Taxi Tehran

Review by Glenn Heath Jr @MatchCuts

Directed by

Jafar Panahi

Starring

N/A

Anticipation.

Jafar Panahi’s latest (and a Golden Bear winner to boot).

Enjoyment.

A sly, subversive stand in favour of empathy.

In Retrospect.

That smile…

This lyrical, on-the-fly road movie about the cinematic and poetic value of daily existence is a must see.

Jafar Panahi’s recent protest triptych – This Is Not a Film, Closed Curtain, Taxi Tehran – could be construed as criminal acts in the eyes of the Iranian government. Tethered to a lifetime filmmaking ban and extended house arrest, Panahi has nevertheless endured by creating innovative works that stand up to oppression through tenacious resolve. If the director is indeed an enemy of the state, the international film community has been his willing and vocal accomplice.

Solidarity is a strong theme in Taxi Tehran, Panahi’s most playful and hopeful film in years. A seamless and subversive meshing of documentary and fiction, it finds Panahi driving around Tehran posing as an everyday cabbie, interacting with customers (or are they actors?) in a variety of conversations. These discussions range in tone from trivial to serious, each hinging on a character’s ability (or lack thereof ) to empathise with another. The battle for artistic and political freedom underlines them all.

Firmly rooted in the driver’s seat, Panahi nevertheless positions himself as the captain of a vessel controlled by the whims of others. There is no end destination, only the movement between places that are supposed to be off limits for the camera. He listens to an array of passengers gripe about the government, watches an injured man get loaded into the backseat, speaks about state- controlled censorship with his niece Hannah, and humours an adoring DVD pirate who recognises the auteur immediately.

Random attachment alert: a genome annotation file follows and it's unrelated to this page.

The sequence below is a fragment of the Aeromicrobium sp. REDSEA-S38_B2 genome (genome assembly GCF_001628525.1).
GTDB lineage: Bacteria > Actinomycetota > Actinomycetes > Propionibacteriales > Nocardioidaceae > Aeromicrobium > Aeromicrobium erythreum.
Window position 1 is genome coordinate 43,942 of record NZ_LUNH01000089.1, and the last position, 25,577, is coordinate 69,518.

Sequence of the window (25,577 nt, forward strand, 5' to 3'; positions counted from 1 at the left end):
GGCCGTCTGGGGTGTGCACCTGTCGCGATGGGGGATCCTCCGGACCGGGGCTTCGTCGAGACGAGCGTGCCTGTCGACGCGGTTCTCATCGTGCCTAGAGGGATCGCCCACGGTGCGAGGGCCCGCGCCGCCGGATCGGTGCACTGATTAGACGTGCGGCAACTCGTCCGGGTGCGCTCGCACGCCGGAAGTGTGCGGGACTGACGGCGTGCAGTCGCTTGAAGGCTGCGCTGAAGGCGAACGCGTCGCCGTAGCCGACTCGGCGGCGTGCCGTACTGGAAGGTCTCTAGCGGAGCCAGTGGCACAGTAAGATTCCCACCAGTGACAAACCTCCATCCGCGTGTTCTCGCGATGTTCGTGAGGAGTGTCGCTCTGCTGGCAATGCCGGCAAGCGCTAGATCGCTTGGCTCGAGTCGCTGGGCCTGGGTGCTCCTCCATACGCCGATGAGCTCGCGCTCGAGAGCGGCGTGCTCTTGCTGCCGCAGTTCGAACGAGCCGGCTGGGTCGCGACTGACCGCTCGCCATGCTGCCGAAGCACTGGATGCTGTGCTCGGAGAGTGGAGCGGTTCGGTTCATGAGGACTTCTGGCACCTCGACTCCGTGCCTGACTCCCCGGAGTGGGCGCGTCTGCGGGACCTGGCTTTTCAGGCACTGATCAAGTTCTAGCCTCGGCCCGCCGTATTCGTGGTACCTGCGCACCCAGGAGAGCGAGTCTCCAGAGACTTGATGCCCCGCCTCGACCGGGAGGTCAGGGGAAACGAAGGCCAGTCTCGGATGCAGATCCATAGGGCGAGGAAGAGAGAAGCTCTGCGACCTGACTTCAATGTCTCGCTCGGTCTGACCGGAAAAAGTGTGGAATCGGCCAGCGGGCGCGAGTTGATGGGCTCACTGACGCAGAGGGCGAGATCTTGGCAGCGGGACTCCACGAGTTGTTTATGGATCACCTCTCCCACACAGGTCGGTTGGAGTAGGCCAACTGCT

Despite taking place actively in the outside world, Taxi Tehran still retains a feeling of entrapment. Permanently fixed on the dashboard, the image feels locked in, just as much a prisoner as the filmmaker who can only experience the outside world posing as someone else. The camera still moves (Panahi manually conducts a few shot-reverse shots), but passengers often mistake it for something else (one man refers it to as an anti-theft device).

This Is Not a Film and Closed Curtain highlight the enraged pulse of political cinema living and breathing in confined private spaces.Taxi Tehran advances Panahi’s aesthetic by exposing the contradictions of ideological and political rhetoric in the public arena. “You live in another world,” yells a man arguing with a stranger sitting in the backseat. They bicker over the moral latitude of capital punishment, Panahi (and the audience) caught in the middle. When it’s revealed that the man is himself a burglar, the entire conversation takes on an absurd quality.

Taxi Tehran has a grand sense of humour. It rather lovingly suggests that crime and punishment are relative terms; one man’s serious offence is another woman’s slap on the wrist. What’s clear, though, is that the cinema can help clarify these gradations when examined by artists that still see hope in human nature and art itself. Look no further than the quote spoken by Panahi’s civil rights attorney late in the film: “Here is a rose for the people of cinema, because the people of cinema can be relied on.”

That flower rests on the dashboard during the final long take, in full view until two thieves literally steal the image away from us. It would be easy to get enraged by the interruption, but like Panahi does so often inTaxi Tehran, it’s hard not to smile.

Published 2 Oct 2015

Anticipation.

Jafar Panahi’s latest (and a Golden Bear winner to boot).

Enjoyment.

A sly, subversive stand in favour of empathy.

In Retrospect.

That smile…

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